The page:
If you haven’t read Martian Lit’s Necropolitan yet, part of me really doesn’t blame you. Mike Phillips, Julian Darius, and Steven Legge’s vision of Hell is haunting. Calling a story about Hell “haunting” might seem a little obvious, but Necropolitan‘s way of unsettling you isn’t obvious at all. It sneaks up on you when you’re least expecting it. You’re likely not to sleep again after getting a peek at this particular underworld. Writers Phillips and Darius, along with artist Legge, hide the most disturbing facets of their take on Hell deep beneath the surface level death and torture. When you wade through all the blood and guts, what you find at the center of Necropolitan is a story about the lies we tell ourselves.
Phillips and Darius waste no time hitting you with the twisted wildness of their series. In the first page, we’re introduced to some poor sap who’s the newest resident of Hell. He’s being pushed out of a demonic birthing canal, tears streaming down his face. Before he can gather himself up, he’s mercilessly beaten by his soon-to-be guides, Jack the Ripper and Elizabeth Bathory. His hair is pulled and his throat is cut. The blood starts spraying right away in this series, and it rarely pauses for long. There’s torture, rape, murder, and characters who laugh and whoop in the face of all of these things. But believe it or not, these aren’t the moments that really stick with you.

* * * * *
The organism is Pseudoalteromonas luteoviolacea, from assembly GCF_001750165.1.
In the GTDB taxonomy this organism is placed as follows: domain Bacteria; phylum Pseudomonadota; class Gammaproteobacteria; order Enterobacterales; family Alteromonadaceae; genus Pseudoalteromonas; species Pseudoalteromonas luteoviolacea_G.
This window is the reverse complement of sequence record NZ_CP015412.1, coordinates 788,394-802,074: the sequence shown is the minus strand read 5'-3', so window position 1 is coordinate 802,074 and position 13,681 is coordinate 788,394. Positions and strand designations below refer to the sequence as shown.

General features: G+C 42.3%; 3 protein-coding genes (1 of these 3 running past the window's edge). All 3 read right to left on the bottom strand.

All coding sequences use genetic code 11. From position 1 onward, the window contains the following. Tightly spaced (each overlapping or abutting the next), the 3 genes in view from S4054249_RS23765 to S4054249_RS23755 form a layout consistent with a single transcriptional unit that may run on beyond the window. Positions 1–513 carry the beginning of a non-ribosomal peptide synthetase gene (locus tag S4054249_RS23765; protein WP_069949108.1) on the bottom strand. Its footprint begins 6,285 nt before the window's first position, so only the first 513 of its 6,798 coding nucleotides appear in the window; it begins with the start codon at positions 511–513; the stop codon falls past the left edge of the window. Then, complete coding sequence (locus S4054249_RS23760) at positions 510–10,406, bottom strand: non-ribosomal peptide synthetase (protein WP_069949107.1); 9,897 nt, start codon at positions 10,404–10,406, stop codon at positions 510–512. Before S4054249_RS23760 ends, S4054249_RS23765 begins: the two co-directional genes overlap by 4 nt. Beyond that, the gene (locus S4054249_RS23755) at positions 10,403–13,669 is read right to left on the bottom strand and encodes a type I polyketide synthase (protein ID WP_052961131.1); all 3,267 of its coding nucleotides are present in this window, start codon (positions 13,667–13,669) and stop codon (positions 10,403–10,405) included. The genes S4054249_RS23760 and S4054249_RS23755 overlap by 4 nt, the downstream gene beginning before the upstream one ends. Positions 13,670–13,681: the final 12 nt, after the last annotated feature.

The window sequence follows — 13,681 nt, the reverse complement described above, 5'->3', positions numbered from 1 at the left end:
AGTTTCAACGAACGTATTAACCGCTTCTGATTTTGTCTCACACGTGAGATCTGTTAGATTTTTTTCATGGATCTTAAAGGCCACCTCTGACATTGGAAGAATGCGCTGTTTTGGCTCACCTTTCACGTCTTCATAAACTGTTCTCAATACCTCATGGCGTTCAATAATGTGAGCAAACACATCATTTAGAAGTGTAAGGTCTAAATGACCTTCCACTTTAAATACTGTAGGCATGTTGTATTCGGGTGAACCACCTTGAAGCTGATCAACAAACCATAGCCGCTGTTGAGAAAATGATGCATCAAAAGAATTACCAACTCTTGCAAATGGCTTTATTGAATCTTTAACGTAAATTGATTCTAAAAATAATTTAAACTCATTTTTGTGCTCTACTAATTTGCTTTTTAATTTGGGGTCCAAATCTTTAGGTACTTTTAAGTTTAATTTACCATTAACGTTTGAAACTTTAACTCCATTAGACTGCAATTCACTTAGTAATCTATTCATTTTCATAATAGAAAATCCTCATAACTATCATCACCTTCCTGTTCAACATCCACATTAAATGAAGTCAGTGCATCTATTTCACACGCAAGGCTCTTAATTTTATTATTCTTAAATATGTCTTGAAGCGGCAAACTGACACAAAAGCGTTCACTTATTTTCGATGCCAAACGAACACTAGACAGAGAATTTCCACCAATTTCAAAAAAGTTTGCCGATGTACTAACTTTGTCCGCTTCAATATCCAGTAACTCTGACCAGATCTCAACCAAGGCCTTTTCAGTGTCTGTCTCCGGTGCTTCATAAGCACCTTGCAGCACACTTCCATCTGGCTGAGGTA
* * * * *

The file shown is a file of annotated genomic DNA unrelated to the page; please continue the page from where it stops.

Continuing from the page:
No, the scenes that will keep you up at night happen in the quiet between instances of chaos. Roman orgies and gang wars won’t faze you as much as when Jack the Ripper chooses a woman to escort him home for the night. When you see people decapitated or shot up in battle, you’ll be able to shake it. You won’t be able to shake the way Elizabeth Bathory playfully taunts a woman who she’s planning to disembowel later. And soon, it’s clear that the main character of this series is just as self-deceived as the others. He thinks he was a good killer — a righteous man. Phillips and Darius almost seem to be asking us a question. “Waking up in Hell and still believing you’re a good person… that makes some kind of twisted sense, doesn’t it?” The heart-dropping, blood-freezing truth of it is: yes, it does.
If you read Necropolitan without a credits page, you’d have to assume that the three issues were drawn by separate artists. The first issue mostly uses thin linework. It’s a fantastic style, but one that feels very detailed and anatomical. By issue #3, Necropolitan‘s art has taken on a much looser look. There are thicker lines, relaxed character designs, and an exciting push towards style over realism. The art of Necropolitan comes alive in a way it hadn’t before.